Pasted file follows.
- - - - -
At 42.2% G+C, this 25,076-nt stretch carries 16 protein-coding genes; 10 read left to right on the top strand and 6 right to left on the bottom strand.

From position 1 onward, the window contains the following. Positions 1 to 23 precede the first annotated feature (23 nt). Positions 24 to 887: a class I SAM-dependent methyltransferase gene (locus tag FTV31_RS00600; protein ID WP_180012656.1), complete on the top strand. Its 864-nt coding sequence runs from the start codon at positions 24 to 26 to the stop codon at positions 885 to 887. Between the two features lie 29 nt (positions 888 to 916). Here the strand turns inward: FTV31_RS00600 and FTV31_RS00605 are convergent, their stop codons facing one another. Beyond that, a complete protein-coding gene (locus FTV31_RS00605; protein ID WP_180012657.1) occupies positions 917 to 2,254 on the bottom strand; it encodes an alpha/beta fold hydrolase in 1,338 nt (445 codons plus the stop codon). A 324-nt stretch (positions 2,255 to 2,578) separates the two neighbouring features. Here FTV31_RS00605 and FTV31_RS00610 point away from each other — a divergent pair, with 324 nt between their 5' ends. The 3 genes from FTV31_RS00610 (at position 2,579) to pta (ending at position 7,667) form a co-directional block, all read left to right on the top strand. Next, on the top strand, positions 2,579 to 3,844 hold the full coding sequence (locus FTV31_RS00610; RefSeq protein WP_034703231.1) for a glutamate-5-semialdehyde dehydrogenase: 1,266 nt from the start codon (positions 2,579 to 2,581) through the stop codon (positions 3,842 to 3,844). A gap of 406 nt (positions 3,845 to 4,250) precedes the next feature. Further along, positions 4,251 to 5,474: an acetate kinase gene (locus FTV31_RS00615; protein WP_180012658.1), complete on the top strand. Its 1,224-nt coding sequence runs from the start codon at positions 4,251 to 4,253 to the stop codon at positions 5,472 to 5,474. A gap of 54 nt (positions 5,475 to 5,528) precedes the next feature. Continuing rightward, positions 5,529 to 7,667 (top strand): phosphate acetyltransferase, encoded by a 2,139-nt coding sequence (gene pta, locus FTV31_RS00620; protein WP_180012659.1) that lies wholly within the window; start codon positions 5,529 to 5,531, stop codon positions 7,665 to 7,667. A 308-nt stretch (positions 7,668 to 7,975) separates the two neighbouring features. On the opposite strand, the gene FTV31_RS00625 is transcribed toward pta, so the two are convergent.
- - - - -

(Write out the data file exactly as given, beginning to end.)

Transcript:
At 42.2% G+C, this 25,076-nt stretch carries 16 protein-coding genes; 10 read left to right on the top strand and 6 right to left on the bottom strand.

From position 1 onward, the window contains the following. Positions 1 to 23 precede the first annotated feature (23 nt). Positions 24 to 887: a class I SAM-dependent methyltransferase gene (locus tag FTV31_RS00600; protein ID WP_180012656.1), complete on the top strand. Its 864-nt coding sequence runs from the start codon at positions 24 to 26 to the stop codon at positions 885 to 887. Between the two features lie 29 nt (positions 888 to 916). Here the strand turns inward: FTV31_RS00600 and FTV31_RS00605 are convergent, their stop codons facing one another. Beyond that, a complete protein-coding gene (locus FTV31_RS00605; protein ID WP_180012657.1) occupies positions 917 to 2,254 on the bottom strand; it encodes an alpha/beta fold hydrolase in 1,338 nt (445 codons plus the stop codon). A 324-nt stretch (positions 2,255 to 2,578) separates the two neighbouring features. Here FTV31_RS00605 and FTV31_RS00610 point away from each other — a divergent pair, with 324 nt between their 5' ends. The 3 genes from FTV31_RS00610 (at position 2,579) to pta (ending at position 7,667) form a co-directional block, all read left to right on the top strand. Next, on the top strand, positions 2,579 to 3,844 hold the full coding sequence (locus FTV31_RS00610; RefSeq protein WP_034703231.1) for a glutamate-5-semialdehyde dehydrogenase: 1,266 nt from the start codon (positions 2,579 to 2,581) through the stop codon (positions 3,842 to 3,844). A gap of 406 nt (positions 3,845 to 4,250) precedes the next feature. Further along, positions 4,251 to 5,474: an acetate kinase gene (locus FTV31_RS00615; protein WP_180012658.1), complete on the top strand. Its 1,224-nt coding sequence runs from the start codon at positions 4,251 to 4,253 to the stop codon at positions 5,472 to 5,474. A gap of 54 nt (positions 5,475 to 5,528) precedes the next feature. Continuing rightward, positions 5,529 to 7,667 (top strand): phosphate acetyltransferase, encoded by a 2,139-nt coding sequence (gene pta, locus FTV31_RS00620; protein WP_180012659.1) that lies wholly within the window; start codon positions 5,529 to 5,531, stop codon positions 7,665 to 7,667. A 308-nt stretch (positions 7,668 to 7,975) separates the two neighbouring features. On the opposite strand, the gene FTV31_RS00625 is transcribed toward pta, so the two are convergent.